Background: Paracentesis is a common procedure for patients with decompensated cirrhosis. In patients with cirrhosis and superimposed renal impairment, clinicians may hesitate to perform a large volume paracentesis, given concerns of intraabdominal fluid shifts resulting in further renal dysfunction. In this study, we aimed to answer whether greater ascites fluid removal was associated with 48-hour creatinine change in a cohort with concomitant decompensated cirrhosis and renal impairment.

Methods: We conducted a retrospective, single-center cohort study at Parkland Health of patients admitted with concomitant cirrhosis and elevated creatinine (>1.20mg/dL) who underwent paracentesis between 2021-2022. Patients were excluded if they had end-stage renal disease, suspicion for hepatorenal syndrome (defined by albumin administration prior to paracentesis), had multiple paracentesis during admission, or did not have a 48-hour post-procedure creatinine level. Data were extracted by chart review and verified by two study personnel. The primary exposure was paracentesis volume, and the primary outcome was a change in creatinine from admission to 48 hours. Relevant covariates were determined a priori based on a conceptual model of factors affecting paracentesis volume and creatinine change. Because some patients were hospitalized multiple times during the study period, a fully adjusted mixed effects linear regression model accounting for repeated measures was utilized to assess the association between paracentesis volume and change in creatinine. An exploratory analysis was conducted to evaluate whether adding post-procedural albumin administration into the primary model would attenuate the association between volume removal and creatinine change.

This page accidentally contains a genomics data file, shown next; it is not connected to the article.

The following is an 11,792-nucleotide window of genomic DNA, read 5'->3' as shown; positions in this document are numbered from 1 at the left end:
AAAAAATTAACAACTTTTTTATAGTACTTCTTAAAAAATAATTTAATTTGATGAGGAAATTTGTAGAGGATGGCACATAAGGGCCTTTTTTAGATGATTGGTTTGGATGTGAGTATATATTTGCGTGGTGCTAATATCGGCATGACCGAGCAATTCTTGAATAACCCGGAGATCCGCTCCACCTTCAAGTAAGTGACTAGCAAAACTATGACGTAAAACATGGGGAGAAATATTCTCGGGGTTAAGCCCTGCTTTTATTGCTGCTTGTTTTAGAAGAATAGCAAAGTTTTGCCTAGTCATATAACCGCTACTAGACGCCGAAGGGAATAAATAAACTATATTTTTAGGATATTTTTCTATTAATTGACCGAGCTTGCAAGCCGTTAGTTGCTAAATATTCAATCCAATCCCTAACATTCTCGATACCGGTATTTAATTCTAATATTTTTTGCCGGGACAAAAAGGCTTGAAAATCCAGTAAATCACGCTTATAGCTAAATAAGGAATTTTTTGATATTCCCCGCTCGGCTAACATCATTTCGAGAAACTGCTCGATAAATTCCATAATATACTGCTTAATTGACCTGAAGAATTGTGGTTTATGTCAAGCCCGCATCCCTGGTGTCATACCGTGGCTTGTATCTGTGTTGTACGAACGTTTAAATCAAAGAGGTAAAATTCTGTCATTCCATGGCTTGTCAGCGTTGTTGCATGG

Results: 102 patients were included in this study (mean age 57 years, 63% men) (Table 1). The mean pre-procedure creatinine was 2.0 mg/dl, and the mean MELD score was 12.8 (SD 7.6). Over half of patients (53%) had chronic kidney disease stages III-V and 61% presented with acute kidney injury. The mean and median paracentesis volumes were 5.4L (SD 2.5) and 5L (IQR 4 to 7L), respectively. Sixty-three patients had over 5L removed, compared with 39 patients with less than 5L removed. Men were more likely to have 5L removed than women (P = 0.04). In a fully adjusted mixed linear regression model, each liter removed was associated with a reduction in 48-hour serum creatinine (-0.04 mg/dL per liter removed [95% CI: -0.06 to -0.02, P=0.002] (Table 2). When post-procedural albumin administration was added to the fully adjusted model, albumin administration was not associated with a reduction in 48-hour creatinine (estimate 0.01 mg/dL (95% CI: -0.14 to 0.16, P=0.89) and the association of paracentesis volume remained relatively unchanged (-0.03 mg/dL 95% CI: -0.06 to -0.01, P=0.02).

Conclusions: We find that larger volume ascitic fluid removal is associated with greater reductions in 48-hour serum creatinine. This finding remained consistent after accounting for post-procedural albumin administration. Given the retrospective, single-center nature of this study, we could not account for confounding by indication or address limitations in generalizability. This study provides early evidence to suggest that conservative paracentesis fluid removal in patients with cirrhosis and renal impairment may be unnecessary. Randomized studies assessing ascites volume removal and subsequent renal function should be pursued.

IMAGE 1: Table 1

IMAGE 2: Table 2